Laboratory Developed Tests: More Oversight, or More Vigilance and Reporting?

By December 1, 2015

U.S. FDA Prepares to Oversee LDTs

Recently, the U.S. Food and Drug Administration’s Office of Public Health Strategy and Analysis issued an interesting (and much anticipated) report regarding Laboratory Developed Tests (LDTs). The Agency has consistently cited a need for greater oversight of LDTs out of concebottlesrn for public safety.

Laboratory Developed Tests used to be simple tests designed by a local individual lab and used there for rare conditions. However now they have increased in sophistication and availability, and according to the American Clinical Laboratory Association, are frequently developed and used by hospitals, academic, and clinical laboratories.

As a leading developer of liquid chromatography and mass spectrometry (LC-MS) technologies often used by highly qualified, certified laboratories for their LDTs, Waters is vested in understanding this regulatory environment in partnership with our customers in clinical research and diagnostic laboratories around the world and the regulatory bodies themselves.

In the end, we are all working towards bringing safe and effective tests to patients for improved healthcare outcomes.

In brief, the report outlines 20 cases of “problematic” LDTs and their public health impact, as well as economic impact where data are available. The cases have been grouped by their primary problem (though some tests may suffer from more than one problem):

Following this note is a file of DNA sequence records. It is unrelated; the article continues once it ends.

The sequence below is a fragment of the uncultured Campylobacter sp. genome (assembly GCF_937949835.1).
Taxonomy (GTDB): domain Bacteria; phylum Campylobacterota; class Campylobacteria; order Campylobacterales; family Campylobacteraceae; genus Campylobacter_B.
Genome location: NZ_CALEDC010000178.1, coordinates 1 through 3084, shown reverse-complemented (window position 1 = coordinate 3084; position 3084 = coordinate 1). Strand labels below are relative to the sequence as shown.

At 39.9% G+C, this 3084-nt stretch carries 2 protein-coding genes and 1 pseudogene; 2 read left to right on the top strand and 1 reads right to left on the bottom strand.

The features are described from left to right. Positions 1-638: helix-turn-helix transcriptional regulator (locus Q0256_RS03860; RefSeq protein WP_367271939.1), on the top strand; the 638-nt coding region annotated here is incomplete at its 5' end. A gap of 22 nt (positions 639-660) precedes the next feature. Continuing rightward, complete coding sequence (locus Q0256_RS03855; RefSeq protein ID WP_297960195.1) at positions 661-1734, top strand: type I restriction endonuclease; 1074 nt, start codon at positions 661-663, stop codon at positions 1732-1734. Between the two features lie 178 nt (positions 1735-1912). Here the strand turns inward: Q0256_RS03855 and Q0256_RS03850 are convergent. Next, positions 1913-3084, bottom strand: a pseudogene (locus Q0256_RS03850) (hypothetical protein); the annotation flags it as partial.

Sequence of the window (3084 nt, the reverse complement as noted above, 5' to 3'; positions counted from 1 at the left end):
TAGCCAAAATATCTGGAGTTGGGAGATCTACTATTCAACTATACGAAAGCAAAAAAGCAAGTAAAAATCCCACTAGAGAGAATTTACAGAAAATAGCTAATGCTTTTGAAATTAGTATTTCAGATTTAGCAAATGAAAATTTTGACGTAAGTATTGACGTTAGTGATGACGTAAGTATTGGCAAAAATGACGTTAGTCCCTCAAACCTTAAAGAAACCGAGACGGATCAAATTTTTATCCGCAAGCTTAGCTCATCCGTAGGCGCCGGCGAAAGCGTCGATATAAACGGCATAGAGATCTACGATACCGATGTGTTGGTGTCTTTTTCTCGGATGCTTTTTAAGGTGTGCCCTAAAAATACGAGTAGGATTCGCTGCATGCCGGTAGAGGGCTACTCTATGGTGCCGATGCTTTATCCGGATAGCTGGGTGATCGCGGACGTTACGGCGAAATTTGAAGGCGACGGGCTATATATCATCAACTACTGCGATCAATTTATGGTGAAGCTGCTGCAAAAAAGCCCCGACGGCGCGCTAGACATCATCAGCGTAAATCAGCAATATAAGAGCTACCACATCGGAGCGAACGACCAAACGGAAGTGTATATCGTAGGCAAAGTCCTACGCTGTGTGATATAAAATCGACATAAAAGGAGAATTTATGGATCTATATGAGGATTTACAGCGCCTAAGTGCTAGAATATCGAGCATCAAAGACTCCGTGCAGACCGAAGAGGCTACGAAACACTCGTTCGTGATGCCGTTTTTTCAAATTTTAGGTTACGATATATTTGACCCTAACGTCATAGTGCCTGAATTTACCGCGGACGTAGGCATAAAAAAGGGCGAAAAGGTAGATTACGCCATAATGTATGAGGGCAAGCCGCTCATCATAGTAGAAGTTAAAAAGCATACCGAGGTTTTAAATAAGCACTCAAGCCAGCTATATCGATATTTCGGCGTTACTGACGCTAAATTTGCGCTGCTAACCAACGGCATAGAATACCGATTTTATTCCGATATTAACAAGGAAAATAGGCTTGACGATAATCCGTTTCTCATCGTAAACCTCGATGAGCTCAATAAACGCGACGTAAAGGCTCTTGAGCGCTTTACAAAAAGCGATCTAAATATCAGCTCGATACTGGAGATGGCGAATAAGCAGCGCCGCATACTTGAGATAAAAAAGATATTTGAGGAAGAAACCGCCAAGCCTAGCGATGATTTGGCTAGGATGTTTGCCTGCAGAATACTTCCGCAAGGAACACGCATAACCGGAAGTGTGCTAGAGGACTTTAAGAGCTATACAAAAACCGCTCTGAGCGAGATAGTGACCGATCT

1. Tests that yield many false-positive results (i.e., the test result is positive when no disease/disorder is present); 3 of the 5 tests highlighted are biomarker assays for ovarian cancer
  2. Tests that yield many false-negative results (i.e., the test result is negative when a disease/disorder truly is present)
  3. Tests with the potential for both false-positive and false-negative results
  4. Tests for which the factor has no clear relevance to the disease
  5. Tests linked to treatments based on disproven scientific concepts
  6. Tests that undermine drug approval or drug treatment selection
  7. Other non-validated tests, including 25-hydroxyvitamin D by LC-MS

It is perhaps worth noting that some existing cleared/approved tests may also suffer from one or more of the above seven problems.

So perhaps the answer isn’t primarily or solely focused on greater pre-market notification or approval of LDTs? While the majority of the public discussion has centered on FDA’s proposed framework for LDT oversight, comparatively little focus has been placed on the perceived need for a vigilance system for post-implementation monitoring, such as is required for medical device manufacturers.

Just such a system is outlined in the second draft guidance issued by FDA on October 3rd, 2014 – “FDA Notification and Medical Laboratory Developed Tests (LDTs)”. This guidance, if finalized, would create a system whereby manufacturers of LDTs would be required to, “identify and monitor significant adverse events involving medical devices [and report these events to FDA] so that problems may be detected and corrected in a timely manner.”

This topic will continue to be an interesting subject of much discussion as FDA finalizes its guidance for oversight of LDTs.

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